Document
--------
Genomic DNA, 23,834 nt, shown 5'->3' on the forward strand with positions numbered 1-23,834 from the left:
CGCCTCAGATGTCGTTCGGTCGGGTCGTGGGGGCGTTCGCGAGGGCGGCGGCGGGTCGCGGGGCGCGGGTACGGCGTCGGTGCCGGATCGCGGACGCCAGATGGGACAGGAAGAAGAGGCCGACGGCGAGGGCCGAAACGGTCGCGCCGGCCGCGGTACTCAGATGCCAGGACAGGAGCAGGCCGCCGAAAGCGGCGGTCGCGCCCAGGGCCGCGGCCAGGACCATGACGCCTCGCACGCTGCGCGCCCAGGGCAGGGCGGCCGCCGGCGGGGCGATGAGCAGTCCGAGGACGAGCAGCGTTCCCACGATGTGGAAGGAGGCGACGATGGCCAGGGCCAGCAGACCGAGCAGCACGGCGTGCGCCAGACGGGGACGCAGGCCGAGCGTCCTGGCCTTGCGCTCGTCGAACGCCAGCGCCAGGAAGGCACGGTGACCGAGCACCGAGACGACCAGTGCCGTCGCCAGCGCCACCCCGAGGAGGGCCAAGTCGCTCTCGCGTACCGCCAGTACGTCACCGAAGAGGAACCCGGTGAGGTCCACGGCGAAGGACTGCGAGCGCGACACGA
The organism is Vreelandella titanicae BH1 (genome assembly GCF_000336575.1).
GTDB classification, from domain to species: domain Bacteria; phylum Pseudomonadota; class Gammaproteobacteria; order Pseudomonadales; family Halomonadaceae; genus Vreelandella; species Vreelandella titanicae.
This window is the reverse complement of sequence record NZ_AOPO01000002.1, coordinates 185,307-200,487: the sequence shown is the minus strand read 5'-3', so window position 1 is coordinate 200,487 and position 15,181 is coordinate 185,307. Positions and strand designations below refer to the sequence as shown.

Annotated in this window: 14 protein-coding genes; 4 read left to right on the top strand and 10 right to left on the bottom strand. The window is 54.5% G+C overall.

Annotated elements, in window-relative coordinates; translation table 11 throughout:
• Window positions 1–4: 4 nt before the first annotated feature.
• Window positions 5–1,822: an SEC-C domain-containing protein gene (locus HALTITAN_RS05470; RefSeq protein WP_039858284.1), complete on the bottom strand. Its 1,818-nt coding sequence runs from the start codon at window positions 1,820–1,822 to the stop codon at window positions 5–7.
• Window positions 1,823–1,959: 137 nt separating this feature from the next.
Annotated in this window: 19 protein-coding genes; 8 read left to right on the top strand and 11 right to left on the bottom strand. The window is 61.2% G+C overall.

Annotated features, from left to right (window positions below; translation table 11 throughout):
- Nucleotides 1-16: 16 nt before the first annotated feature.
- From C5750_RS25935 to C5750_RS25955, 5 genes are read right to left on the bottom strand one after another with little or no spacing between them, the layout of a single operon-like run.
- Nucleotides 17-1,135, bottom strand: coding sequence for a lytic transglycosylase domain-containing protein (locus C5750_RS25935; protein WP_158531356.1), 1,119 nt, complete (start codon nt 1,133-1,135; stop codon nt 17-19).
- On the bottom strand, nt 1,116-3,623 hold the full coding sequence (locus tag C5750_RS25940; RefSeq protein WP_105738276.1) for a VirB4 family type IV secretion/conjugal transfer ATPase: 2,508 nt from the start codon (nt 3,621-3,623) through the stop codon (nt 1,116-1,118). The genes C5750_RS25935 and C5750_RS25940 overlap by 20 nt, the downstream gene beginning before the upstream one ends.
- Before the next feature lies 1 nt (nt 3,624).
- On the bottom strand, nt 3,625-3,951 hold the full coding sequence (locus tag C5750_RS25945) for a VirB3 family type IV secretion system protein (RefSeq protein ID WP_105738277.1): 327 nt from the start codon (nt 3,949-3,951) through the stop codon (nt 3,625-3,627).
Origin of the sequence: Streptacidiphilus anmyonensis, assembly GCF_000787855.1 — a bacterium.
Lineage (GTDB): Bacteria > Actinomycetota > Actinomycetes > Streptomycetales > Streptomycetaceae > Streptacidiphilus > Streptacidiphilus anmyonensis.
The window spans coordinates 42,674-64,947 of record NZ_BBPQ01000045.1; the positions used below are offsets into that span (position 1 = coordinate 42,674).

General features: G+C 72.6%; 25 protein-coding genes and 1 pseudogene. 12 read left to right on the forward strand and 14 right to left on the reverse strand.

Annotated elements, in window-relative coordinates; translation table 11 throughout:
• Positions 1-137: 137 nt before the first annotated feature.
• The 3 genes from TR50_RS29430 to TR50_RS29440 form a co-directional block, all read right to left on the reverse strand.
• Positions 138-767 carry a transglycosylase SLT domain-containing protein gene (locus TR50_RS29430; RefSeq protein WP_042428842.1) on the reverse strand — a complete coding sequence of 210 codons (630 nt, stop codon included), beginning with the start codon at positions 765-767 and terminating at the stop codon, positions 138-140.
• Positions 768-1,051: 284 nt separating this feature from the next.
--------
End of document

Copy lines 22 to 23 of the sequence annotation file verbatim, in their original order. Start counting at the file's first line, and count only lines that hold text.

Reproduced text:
General features: G+C 72.6%; 25 protein-coding genes and 1 pseudogene. 12 read left to right on the forward strand and 14 right to left on the reverse strand.

Annotated elements, in window-relative coordinates; translation table 11 throughout: